WORLD PREMIERE! Sometimes you have to be someone else to remember who you are. Our sixth premiere from playwright Padraic Duffy is a hilarious and touching love-letter to the theatre told with many, many, many painted unicorns...
"CRITIC'S CHOICE... charming, funny and effective... An ideal date show." -L.A. Times
"...wildly funny... The five-character ensemble are a marvel to watch under Jeremy Aldridge's smooth direction... A triple threat production: great writing, great direction, great acting! Bravo!" -Broadway World
"... a brilliant play from Padraic Duffy, exquisitely directed by Jeremy Aldridge, and superbly acted by a wonderful cast." -Discover Hollywood
"5 out of 5 stars!" -Grigware Reviews
"Performances are tight and funny, particularly (Leon) Russom’s increasingly bemused James, French (Stewart)’s sweetly sad and eccentric Lou, and Ruth Silveira, in a beautiful and touching performance as James’s pragmatic, hard-worn wife." -Stage Raw
"...two stunning performances filled with extraordinary vulnerability by Stewart and nimble comedic timing by Russom... Deeply emotional even in its whimsy, every single element of this production, every character, is perfectly crafted, staged and presented. One of the most emotionally satisfying plays you will experience this year – bar none." -Gia on the Move
"...a giggling, guffaw-inducing splash of funny... heartfelt, liberating comedy... The company has a hit on its hands." -Paul Myrvold's Theatre Notes
"WOW... deliciously quirky, often side-splittingly funny, ultimately heartwarming... Abundant laughter and charm (plus enough heart to provoke a tear or two before it’s over), Past Time has them all... a delectable winter treat." -StageScene L.A.
French Stewart as Lou
Ruth Silveira as Delilah
Josh Weber as Chris
Julia Griswold as Meredith
Mark Sande as
John Moskal as Lou
Laura Gardner as Delilah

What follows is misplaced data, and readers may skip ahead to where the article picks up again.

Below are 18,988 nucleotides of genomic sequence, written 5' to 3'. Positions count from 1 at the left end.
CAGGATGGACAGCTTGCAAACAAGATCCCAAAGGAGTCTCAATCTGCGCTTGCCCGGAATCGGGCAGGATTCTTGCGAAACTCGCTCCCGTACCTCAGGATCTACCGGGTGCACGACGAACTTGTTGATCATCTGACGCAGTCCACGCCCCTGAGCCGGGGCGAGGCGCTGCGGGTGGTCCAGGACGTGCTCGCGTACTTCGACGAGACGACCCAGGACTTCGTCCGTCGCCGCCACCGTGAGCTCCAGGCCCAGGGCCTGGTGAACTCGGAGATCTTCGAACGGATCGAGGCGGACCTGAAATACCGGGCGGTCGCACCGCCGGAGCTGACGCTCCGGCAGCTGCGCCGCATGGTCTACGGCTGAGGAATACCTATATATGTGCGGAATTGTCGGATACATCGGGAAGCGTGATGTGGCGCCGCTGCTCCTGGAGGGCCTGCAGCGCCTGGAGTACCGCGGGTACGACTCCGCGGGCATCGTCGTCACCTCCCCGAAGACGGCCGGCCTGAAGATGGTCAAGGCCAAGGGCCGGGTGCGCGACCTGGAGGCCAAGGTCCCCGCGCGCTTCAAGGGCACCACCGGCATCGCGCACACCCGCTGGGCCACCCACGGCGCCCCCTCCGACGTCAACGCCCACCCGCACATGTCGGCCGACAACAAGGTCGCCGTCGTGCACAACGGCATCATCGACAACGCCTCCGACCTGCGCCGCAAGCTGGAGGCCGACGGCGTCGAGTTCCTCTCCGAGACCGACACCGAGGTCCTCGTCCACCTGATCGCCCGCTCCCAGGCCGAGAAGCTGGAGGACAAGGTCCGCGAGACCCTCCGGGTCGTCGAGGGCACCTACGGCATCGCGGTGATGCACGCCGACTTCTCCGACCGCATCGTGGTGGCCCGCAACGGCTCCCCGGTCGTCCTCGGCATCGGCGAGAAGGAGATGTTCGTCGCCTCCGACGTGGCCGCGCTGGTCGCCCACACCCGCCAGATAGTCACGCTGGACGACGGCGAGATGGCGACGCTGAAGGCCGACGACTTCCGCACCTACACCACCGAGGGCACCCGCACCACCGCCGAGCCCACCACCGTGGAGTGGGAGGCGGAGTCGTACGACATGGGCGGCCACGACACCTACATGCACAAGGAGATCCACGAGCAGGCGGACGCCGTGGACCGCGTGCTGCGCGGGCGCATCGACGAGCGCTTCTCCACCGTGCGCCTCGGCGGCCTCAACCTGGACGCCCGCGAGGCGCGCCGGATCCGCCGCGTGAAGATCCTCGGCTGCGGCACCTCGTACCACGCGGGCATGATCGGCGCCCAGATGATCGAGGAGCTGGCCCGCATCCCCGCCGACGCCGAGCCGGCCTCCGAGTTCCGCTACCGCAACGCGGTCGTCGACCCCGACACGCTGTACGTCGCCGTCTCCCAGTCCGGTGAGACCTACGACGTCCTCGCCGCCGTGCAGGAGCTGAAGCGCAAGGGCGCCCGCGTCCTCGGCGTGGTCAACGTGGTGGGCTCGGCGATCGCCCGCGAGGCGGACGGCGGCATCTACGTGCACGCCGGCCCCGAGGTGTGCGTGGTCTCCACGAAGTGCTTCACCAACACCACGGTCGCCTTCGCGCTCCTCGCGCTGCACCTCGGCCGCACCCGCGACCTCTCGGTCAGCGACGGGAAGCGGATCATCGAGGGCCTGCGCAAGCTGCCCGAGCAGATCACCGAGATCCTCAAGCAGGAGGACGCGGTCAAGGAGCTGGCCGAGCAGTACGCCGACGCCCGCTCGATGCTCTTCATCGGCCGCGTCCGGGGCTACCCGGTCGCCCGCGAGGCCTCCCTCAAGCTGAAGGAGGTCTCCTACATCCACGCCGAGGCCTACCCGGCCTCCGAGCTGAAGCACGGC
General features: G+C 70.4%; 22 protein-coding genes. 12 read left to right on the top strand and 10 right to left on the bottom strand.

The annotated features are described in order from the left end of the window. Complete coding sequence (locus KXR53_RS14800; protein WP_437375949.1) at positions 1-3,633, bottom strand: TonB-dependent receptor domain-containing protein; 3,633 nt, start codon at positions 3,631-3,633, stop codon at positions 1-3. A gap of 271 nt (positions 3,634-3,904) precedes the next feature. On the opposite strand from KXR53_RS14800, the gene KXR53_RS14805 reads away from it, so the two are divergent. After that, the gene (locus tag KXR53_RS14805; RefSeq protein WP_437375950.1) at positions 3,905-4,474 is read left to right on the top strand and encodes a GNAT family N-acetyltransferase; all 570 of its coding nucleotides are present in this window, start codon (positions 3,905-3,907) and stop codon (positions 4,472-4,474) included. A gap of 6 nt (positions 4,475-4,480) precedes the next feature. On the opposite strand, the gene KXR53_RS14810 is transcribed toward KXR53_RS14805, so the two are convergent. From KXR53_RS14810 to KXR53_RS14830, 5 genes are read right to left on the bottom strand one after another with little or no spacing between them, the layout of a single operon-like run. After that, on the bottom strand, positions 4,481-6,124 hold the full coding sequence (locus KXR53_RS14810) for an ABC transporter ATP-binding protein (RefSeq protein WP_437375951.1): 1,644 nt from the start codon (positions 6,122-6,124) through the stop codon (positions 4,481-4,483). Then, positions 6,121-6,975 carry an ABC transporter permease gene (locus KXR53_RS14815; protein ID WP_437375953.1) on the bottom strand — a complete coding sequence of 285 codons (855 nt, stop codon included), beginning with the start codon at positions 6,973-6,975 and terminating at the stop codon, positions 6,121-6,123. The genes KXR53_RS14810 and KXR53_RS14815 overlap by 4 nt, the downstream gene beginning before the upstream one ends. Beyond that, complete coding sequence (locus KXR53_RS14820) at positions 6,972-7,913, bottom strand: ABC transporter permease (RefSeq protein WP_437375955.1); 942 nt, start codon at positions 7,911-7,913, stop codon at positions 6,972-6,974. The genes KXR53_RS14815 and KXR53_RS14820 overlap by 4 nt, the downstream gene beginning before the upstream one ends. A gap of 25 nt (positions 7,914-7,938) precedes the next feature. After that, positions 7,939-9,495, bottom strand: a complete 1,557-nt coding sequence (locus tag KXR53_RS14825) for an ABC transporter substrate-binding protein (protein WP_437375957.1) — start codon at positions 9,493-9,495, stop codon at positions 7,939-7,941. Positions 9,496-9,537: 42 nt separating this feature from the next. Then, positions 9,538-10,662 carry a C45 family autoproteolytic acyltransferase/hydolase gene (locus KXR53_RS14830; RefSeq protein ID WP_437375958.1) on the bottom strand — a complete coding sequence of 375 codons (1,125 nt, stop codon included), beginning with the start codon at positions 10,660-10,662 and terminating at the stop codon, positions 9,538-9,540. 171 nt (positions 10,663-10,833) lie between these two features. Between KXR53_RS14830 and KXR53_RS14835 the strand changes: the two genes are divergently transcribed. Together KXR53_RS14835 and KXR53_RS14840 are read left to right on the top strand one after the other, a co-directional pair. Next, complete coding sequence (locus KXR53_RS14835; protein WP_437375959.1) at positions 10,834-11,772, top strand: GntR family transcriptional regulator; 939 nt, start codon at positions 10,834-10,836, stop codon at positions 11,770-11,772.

Daniel Ramirez as Chris
Halle Charlton as Meredith
Produced for Sacred Fools by - Libby Baker
Associate Producers - Jaime Puckett & Vickie Mendoza
Assistant Director - Ed Goodman
Stage Manager - Bo Powell
Assistant Stage Manager - Zada Clarke
Dramaturg - David LM McIntyre
Set Designer – DeAnne Millais
Lighting Designer - Matthew Richter
Costume Designer - Jaimie Froemming
Assistant Costumer - Jesse Bias
Sound Designer - Dan Hoal
Prop Designer – Lisa Anne Nicolai
Projection Designer – Ben Rock
Lead Builder – Mitch Rosander
Composer - Zachary Bernstein
Marketing Coordinator - Addi Gaash
Intern - Mayah Castro
Key Art - Chris Hutchings
Postcard Photography - Geoffrey Wade Photography
Performance Photography - Jessica Sherman Photography
- Sacred Fools Company Member
CAPSULE REVIEW: As deceptively slight and hilariously quirky as a shelf of painted unicorns, playwright Padraic Duffy's intergenerational romantic comedy is generally charming, funny and effective. Director Jeremy Aldridge pulls every color from the script's metaphoric palette, and his cast — Leon Russom and Ruth Silveira, Josh Weber and Julia Griswold, and a valiant French Stewart as the functionary character who carries the seriocomic point — does yeoman work. An ideal date show.
--David C. Nichols
© 2016 L.A. Times
FULL REVIEW: Looking for love at Unicorns 'n Things? The screwball rom-com 'Past Time'
"Just because something is imaginary doesn’t mean it’s not real."
So goes “Past Time,” Sacred Fools Theater Company's inaugural production in its new home at the Lillian Theatre, a felicitous match-up.
As deceptively slight and hilariously quirky as a shelf of painted unicorns, playwright Padraic Duffy’s intergenerational romantic comedy is generally charming, funny and effective.